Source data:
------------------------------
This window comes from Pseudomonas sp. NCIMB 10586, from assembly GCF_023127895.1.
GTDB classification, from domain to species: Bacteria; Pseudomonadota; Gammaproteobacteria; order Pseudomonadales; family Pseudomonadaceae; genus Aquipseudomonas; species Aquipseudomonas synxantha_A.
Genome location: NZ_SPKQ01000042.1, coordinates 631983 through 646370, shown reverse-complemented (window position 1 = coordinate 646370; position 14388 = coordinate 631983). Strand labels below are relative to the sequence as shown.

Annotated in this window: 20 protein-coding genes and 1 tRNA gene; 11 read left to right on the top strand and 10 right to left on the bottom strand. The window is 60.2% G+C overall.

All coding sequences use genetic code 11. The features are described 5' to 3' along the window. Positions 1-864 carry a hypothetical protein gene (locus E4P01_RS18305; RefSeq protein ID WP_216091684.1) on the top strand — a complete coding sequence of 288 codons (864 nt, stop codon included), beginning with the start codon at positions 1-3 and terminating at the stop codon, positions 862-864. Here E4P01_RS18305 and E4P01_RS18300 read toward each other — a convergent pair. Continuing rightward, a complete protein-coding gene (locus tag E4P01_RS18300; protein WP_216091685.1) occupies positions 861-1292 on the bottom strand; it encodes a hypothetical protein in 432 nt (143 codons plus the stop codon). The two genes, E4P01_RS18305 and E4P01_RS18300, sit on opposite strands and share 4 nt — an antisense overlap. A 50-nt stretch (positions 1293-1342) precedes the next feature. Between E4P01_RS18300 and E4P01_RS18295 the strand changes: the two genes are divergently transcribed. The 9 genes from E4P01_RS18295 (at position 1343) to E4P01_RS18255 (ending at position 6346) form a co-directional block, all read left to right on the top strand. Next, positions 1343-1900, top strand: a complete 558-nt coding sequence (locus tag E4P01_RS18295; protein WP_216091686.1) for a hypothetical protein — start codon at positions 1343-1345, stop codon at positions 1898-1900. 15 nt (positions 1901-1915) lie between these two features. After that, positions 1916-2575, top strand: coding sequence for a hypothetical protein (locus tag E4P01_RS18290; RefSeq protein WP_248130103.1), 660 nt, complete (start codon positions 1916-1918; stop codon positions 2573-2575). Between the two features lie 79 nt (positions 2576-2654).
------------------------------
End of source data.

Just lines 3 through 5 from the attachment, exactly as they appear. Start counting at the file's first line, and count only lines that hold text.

Genome location: NZ_SPKQ01000042.1, coordinates 631983 through 646370, shown reverse-complemented (window position 1 = coordinate 646370; position 14388 = coordinate 631983). Strand labels below are relative to the sequence as shown.

Annotated in this window: 20 protein-coding genes and 1 tRNA gene; 11 read left to right on the top strand and 10 right to left on the bottom strand. The window is 60.2% G+C overall.

All coding sequences use genetic code 11. The features are described 5' to 3' along the window. Positions 1-864 carry a hypothetical protein gene (locus E4P01_RS18305; RefSeq protein ID WP_216091684.1) on the top strand — a complete coding sequence of 288 codons (864 nt, stop codon included), beginning with the start codon at positions 1-3 and terminating at the stop codon, positions 862-864. Here E4P01_RS18305 and E4P01_RS18300 read toward each other — a convergent pair. Continuing rightward, a complete protein-coding gene (locus tag E4P01_RS18300; protein WP_216091685.1) occupies positions 861-1292 on the bottom strand; it encodes a hypothetical protein in 432 nt (143 codons plus the stop codon). The two genes, E4P01_RS18305 and E4P01_RS18300, sit on opposite strands and share 4 nt — an antisense overlap. A 50-nt stretch (positions 1293-1342) precedes the next feature. Between E4P01_RS18300 and E4P01_RS18295 the strand changes: the two genes are divergently transcribed. The 9 genes from E4P01_RS18295 (at position 1343) to E4P01_RS18255 (ending at position 6346) form a co-directional block, all read left to right on the top strand. Next, positions 1343-1900, top strand: a complete 558-nt coding sequence (locus tag E4P01_RS18295; protein WP_216091686.1) for a hypothetical protein — start codon at positions 1343-1345, stop codon at positions 1898-1900. 15 nt (positions 1901-1915) lie between these two features. After that, positions 1916-2575, top strand: coding sequence for a hypothetical protein (locus tag E4P01_RS18290; RefSeq protein WP_248130103.1), 660 nt, complete (start codon positions 1916-1918; stop codon positions 2573-2575). Between the two features lie 79 nt (positions 2576-2654).